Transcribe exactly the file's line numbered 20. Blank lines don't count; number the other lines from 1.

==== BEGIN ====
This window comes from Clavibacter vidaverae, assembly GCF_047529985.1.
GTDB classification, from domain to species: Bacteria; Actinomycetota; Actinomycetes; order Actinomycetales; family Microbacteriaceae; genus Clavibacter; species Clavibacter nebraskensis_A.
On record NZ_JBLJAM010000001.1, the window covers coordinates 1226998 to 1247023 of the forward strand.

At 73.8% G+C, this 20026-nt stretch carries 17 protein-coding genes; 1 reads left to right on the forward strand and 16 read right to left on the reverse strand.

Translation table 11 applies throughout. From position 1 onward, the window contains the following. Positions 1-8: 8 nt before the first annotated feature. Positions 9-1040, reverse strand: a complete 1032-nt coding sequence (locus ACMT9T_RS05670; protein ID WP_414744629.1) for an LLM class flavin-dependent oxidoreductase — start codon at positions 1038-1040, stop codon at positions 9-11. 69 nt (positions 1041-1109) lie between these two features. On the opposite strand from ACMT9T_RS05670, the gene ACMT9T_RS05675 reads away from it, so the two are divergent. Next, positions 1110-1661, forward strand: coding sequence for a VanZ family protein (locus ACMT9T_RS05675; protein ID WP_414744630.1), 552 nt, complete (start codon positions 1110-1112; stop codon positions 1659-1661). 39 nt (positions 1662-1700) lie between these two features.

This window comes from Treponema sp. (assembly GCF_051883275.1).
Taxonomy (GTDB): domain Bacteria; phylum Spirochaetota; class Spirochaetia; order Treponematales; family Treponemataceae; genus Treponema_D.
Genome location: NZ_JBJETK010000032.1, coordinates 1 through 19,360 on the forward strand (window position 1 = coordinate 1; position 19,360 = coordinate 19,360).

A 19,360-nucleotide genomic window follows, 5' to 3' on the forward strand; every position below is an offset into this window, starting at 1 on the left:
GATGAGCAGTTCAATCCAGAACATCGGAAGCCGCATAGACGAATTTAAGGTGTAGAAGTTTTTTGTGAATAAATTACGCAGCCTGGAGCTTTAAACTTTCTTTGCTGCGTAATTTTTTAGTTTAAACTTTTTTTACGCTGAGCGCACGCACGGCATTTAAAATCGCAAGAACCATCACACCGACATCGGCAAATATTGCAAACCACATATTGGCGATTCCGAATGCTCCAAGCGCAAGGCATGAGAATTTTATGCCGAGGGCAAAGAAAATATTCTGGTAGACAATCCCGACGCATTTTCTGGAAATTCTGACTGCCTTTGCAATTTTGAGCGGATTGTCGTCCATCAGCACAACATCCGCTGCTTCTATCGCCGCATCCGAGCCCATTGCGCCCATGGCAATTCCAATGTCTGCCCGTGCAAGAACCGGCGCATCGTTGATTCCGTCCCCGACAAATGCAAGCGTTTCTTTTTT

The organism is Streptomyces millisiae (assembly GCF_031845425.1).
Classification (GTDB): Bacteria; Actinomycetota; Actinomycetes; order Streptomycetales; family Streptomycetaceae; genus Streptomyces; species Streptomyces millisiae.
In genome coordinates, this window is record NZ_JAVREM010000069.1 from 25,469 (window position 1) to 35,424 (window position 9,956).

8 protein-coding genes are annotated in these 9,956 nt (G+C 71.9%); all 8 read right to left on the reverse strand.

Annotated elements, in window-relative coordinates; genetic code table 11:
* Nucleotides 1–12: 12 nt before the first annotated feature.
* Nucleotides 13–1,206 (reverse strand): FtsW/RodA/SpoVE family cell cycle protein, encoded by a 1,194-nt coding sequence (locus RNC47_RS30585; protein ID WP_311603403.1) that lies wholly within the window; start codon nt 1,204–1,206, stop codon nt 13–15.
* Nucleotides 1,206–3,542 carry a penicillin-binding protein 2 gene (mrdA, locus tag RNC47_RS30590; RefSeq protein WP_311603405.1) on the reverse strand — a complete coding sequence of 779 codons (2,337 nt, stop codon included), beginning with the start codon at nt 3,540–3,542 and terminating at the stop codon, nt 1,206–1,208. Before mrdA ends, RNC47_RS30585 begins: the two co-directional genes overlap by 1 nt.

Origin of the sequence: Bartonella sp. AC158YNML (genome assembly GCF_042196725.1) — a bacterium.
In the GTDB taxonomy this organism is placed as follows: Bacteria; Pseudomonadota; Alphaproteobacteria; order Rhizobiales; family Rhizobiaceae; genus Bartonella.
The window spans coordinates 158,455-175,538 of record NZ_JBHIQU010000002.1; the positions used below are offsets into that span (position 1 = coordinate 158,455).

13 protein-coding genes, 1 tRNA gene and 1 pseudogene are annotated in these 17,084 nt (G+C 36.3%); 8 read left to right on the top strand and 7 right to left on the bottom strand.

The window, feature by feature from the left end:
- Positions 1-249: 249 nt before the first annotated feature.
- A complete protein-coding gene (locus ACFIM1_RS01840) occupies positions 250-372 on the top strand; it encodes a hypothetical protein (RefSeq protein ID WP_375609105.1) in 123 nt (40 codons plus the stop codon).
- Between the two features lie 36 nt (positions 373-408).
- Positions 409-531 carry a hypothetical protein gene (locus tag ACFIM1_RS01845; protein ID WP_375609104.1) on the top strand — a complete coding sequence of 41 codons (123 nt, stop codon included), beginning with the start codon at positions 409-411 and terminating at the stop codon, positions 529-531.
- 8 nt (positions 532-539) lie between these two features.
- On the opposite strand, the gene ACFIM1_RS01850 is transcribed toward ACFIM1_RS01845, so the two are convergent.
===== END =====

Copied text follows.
In the GTDB taxonomy this organism is placed as follows: Bacteria; Pseudomonadota; Alphaproteobacteria; order Rhizobiales; family Rhizobiaceae; genus Bartonella.